Exploring the Relationship between Prison Experience and Prison Misconduct among Inmates with Mental Health Problems: Are They Bad, Mad, or Unfortunate?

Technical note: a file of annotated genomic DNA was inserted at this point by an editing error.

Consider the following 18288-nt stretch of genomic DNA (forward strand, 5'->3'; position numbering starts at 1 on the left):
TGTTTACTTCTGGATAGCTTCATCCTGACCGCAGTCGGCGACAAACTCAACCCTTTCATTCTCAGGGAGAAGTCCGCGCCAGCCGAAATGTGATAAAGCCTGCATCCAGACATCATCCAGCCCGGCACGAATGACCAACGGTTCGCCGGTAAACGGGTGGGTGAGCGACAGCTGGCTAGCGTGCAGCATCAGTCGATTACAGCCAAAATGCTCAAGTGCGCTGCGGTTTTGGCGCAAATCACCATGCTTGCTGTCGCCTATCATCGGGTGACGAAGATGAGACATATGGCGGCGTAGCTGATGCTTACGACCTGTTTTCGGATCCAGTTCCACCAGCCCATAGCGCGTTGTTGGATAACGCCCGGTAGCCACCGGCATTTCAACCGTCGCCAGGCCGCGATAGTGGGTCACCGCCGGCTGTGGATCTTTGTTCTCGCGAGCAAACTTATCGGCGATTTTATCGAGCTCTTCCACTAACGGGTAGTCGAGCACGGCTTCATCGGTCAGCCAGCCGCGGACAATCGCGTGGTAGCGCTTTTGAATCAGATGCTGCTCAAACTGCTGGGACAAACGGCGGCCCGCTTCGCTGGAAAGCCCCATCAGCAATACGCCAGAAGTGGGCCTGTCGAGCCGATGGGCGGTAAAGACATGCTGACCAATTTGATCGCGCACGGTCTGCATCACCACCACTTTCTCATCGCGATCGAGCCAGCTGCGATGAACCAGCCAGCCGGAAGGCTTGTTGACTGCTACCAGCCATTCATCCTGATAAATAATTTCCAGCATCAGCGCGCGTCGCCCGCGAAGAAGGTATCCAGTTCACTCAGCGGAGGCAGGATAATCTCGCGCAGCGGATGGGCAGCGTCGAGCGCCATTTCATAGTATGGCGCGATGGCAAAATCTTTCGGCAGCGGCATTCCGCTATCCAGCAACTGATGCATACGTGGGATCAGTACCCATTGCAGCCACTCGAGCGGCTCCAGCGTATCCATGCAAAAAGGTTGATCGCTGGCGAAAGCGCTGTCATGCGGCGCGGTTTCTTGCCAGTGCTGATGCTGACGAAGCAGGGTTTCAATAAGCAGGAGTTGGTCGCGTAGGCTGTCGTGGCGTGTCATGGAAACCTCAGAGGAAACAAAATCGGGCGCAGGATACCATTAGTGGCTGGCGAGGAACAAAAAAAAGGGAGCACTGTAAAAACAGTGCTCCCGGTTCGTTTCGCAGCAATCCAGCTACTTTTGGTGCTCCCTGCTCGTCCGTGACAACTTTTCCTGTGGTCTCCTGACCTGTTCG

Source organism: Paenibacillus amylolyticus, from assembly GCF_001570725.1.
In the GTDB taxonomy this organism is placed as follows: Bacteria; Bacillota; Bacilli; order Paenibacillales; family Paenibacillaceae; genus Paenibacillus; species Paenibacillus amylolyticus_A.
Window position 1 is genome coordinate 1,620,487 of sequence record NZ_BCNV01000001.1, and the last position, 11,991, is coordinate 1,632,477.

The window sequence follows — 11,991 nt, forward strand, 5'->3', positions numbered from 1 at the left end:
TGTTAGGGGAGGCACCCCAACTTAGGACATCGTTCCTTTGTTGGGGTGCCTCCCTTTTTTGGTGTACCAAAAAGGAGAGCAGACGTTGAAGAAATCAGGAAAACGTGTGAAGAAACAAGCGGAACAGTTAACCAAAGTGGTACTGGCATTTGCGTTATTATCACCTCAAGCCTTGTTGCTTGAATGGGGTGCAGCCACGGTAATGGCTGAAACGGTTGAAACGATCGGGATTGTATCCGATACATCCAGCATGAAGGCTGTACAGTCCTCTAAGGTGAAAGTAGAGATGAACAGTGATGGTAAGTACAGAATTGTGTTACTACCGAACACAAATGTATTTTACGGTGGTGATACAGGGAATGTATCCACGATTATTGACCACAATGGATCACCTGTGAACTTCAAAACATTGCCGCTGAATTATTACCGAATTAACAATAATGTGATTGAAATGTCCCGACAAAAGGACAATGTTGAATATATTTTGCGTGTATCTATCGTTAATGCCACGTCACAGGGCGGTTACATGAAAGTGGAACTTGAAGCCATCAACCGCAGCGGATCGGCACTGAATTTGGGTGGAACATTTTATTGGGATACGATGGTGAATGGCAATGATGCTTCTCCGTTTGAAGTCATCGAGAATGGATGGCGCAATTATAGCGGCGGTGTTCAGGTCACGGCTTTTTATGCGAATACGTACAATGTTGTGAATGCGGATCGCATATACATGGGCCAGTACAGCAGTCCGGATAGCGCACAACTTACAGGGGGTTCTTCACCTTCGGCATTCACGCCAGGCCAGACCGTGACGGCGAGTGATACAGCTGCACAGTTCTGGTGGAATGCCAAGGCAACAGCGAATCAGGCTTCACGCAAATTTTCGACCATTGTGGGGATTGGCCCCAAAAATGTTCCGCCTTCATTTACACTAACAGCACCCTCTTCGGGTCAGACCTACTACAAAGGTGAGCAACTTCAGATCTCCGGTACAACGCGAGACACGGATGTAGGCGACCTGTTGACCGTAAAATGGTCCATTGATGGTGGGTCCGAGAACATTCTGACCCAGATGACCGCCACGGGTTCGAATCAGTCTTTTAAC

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An increasing number of inmates with mental health problems have become a critical challenge to the criminal justice system, and critical concerns regarding these inmates’ adjustment problems in prison have been stressed in both research and practice. Existing studies, however, primarily considered mental health problems as one broad construct encompassing many different mental disorders or symptoms, and compared inmates with and without mental health problems in examining risks of prison misconduct. Consequently, little is known about how mental illnesses and associated problems shape the risk of disciplinary behavior among inmates with mental health problems. The purpose of the current study was to broadly investigate a heterogeneous prison population to uncover embedded mechanisms of the relationship between mental health problems and prison misconduct. Specifically, the current study examined whether inmates’ misconduct was a manifestation of mental disorders or related to other individual risk factors, including victimization, substance abuse, and/or suicide attempts. Furthermore, it examined how incarceration experiences shape the relationship between individual risk factors and institutional rule-breaking behavior. The current study used self-reported data obtained from Survey of Inmates in State and Federal Correctional Facilities, 2004. The sample included state inmates with a history of various mental health problems (i.e., diagnoses of depression, psychoses, post-traumatic stress disorder (PTSD), anxiety disorder, or personality disorder, medication use, and hospitalization for mental health problems) during their life time (n = 4,246). To answer four research questions pertaining to the effects of inmates’ mental health problems, other relevant risk factors, and prison experiences on violent and nonviolent misconduct, univariate, bivariate, and multivariate analyses, including logistic and negative binomial regressions were conducted. The results showed that 21% of the inmates with mental health problems were written-up for violent misconduct and 49% received a nonviolent infraction. Findings of the current study revealed meaningful variations among inmates with mental health problems. Personality disorder was positively associated with the likelihood and number of violent infractions, net of controls. Additionally, having a history of depression, psychoses and hospitalization increased the rate of violent infractions and PTSD decreased the risk of violent misconduct, net of controls. At the same time, none of the mental health indicators were significantly predictive of nonviolent misconduct. Rather, other individual-level risk factors, such as substance abuse and victimization, significantly predicted increased risks of nonviolent misconduct. Interestingly, mental health treatment and program participation were associated with the increased risk of both violent and nonviolent misconduct, while work assignment in prison and visitation only reduced the risk of violent misconduct. Limitations of the current study and policy implications are discussed.